The Pembrokeshire branch of the Meyrick s of Bodorgan, Anglesey arose through the marriage of Rowland Meyrick, bishop of Bangor, to Catherine, daughter of Owen Barrett of Gelliswic, Pembs.
Their eldest son, Sir GELLY (GILLY, GILLIES or GULLIAM) MEYRICK (1556? - 1601), was named after the maternal estate, and on his father's death (when he was c. 9 years old) was sent to be brought up on his mother's manor of Hascard, near Lamphey, Pembs., where he entered the service of Sir George Devereux (see under Devereux). From c. 1583 he served in the Low Countries, attending his patron's nephew, the 2nd earl of Essex, at Flushing in 1585, and subsequently serving in Leicester's forces. On his return he became steward of Essex's household (c. 1587), and represented Carmarthenshire in the 1588 Parliament. He followed Essex to Portugal (1589) and Normandy (1591), and on the death, in 1592, of his kinsman Sir Roger Williams — hitherto Essex's right-hand man — he became all-powerful with the earl, to whom his complete devotion was proverbial, and at whose suit the queen gave him extensive lands, including Wigmore castle, which became his principal seat. Essex knighted him (as Sir William or Gellian) on the Cadiz expedition (1596), and in 1597 he followed his lord to the Azores and again sat (probably for Carmarthenshire) in Parliament, where he had by now achieved some prominence. His last campaign was with Essex in Ireland (1599-1600). After a brief spell of disfavour (July 1600), he was employed, in Jan. 1601, in rallying to the earl's cause the Devereux clientele in South Wales, the Welsh swordsmen who had served with him abroad, and his own connections in Radnorshire (where he had m., c. 1584, the daughter of Ieuan Lewis of Gladestry, widow of John Gwynn of Llanelwedd, who brought him both estates), and in Carmarthenshire (where his daughter Margaret was the wife of Sir John Vaughan of Golden Grove, later 1st earl of Carbery, as well as his brother Francis (below)). He was responsible for billeting the earl's followers in London, for bribing the Globe players to play ‘Richard the Second’ on the eve of the revolt (6 Feb.), and for the defence of Essex House (8 Feb.) against the forces of the Government. On 13 March 1601 he was executed for treason. His son, Roland Meyrick, and his daughter, lady Vaughan, were restored in blood and name by James I (24 May 1606).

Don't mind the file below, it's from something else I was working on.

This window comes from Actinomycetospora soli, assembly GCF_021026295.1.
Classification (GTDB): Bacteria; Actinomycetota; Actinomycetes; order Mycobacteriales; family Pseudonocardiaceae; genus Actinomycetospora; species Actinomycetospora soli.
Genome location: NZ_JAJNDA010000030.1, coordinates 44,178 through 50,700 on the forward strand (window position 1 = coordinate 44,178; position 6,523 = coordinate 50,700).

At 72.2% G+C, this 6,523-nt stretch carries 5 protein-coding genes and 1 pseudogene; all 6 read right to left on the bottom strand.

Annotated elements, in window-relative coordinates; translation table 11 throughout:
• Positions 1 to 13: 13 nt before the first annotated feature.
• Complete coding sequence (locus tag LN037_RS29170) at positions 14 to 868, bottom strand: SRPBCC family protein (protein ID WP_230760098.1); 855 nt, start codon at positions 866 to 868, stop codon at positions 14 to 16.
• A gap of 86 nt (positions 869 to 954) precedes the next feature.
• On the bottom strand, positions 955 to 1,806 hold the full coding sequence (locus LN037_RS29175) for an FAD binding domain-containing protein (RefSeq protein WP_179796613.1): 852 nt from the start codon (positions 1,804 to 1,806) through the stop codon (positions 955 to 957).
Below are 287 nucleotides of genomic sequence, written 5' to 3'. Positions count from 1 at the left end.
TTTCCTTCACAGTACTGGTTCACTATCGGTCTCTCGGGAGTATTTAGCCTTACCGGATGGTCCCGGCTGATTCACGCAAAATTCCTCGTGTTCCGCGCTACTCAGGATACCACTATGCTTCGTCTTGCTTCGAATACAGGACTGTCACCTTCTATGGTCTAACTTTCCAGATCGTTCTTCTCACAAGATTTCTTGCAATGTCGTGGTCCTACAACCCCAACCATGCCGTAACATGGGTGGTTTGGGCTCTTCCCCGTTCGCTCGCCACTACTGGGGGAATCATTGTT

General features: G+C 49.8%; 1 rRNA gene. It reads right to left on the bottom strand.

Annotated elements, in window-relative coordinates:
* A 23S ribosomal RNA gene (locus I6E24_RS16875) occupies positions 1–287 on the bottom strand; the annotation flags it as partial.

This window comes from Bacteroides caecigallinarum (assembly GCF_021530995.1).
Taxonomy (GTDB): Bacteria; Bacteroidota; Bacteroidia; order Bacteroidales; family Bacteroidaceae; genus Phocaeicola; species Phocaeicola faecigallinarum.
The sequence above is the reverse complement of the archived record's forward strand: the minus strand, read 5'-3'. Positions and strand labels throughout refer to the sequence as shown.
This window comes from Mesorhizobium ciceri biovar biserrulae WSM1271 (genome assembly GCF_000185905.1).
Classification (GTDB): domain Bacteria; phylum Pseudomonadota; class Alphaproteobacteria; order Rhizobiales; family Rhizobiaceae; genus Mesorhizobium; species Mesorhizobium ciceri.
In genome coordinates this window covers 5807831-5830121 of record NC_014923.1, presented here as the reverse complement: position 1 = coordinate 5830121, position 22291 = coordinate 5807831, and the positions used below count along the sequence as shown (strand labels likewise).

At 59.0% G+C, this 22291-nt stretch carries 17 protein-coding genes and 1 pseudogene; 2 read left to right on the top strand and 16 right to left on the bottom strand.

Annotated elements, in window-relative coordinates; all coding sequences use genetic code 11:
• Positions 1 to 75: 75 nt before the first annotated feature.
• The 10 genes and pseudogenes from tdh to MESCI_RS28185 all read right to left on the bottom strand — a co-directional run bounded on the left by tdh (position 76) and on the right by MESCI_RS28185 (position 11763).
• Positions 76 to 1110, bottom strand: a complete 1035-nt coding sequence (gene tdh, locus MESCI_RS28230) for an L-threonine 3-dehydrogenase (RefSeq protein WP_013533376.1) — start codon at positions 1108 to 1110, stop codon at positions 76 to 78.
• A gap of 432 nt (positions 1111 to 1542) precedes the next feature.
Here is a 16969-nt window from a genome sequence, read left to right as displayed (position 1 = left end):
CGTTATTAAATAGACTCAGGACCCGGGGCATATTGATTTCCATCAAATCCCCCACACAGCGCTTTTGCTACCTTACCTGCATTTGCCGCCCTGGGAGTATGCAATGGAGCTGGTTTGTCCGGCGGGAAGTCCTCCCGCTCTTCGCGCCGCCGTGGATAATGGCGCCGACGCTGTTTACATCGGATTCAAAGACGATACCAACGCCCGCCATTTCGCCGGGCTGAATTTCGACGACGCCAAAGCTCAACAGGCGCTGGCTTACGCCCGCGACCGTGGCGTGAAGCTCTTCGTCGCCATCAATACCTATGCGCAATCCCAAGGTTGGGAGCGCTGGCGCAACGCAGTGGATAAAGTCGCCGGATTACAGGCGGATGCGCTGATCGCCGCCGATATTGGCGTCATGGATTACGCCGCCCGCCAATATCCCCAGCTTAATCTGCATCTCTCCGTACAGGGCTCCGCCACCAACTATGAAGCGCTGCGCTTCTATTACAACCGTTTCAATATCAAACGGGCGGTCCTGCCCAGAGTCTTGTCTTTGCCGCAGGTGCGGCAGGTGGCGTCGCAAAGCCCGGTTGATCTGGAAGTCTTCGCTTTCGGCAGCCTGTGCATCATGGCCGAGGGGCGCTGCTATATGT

of Fleet, Monkton, younger brother of Sir Gelly, was with him in Ireland (commanding the west Wales contingents), and also took a minor part in the rising but escaped punishment. Sir Francis's third son, Sir JOHN MEYRICK (d. 1659), soldier, was knighted in 1614 (13 June), accompanied the 3rd earl of Essex to Flanders in 1620, and subsequently fought in the Low Countries (1624), in Spain (1625), and under Gustavus Adolphus in the Thirty Years’ War, where he was wounded before Maastricht (17 Aug. 1632). He sat for Newcastle-under-Lyme in the Short and Long Parliaments, where he was frequently consulted on military questions. He commanded a regiment in the Bishops’ Wars of 1639-40 (in which his brother GELLY MEYRICK, knighted 26 Mar. 1639, as Sir Gillan, was an ensign), and was recommended by the Commons for a commission in Ireland as soon as the Irish rebellion broke out in Oct. 1641. During the Civil War he became adjudant-general of Essex's army and later general of the ordnance, and he served as assessment commissioner for Pembrokeshire in 1647; but he disapproved of the execution of the king and went into retirement during the Interregnum, dying in 1659. His portrait, formerly at Bush (the home of his descendants till 1837), is now at the family seat of Slebech. Two of his grandsons held legal office in North Wales : JOHN MEYRICK of Bush (b. 1674), educated at Jesus College, Oxford, and the Middle Temple, who, after representing Pembroke (1702-8) and Cardigan (1710-2) in Parliament, became puisne judge of the Anglesey circuit from 1712-4, and FRANCIS MEYRICK, Registrar of North Wales. The family is still active in Pembrokeshire public life.
Published date: 1959
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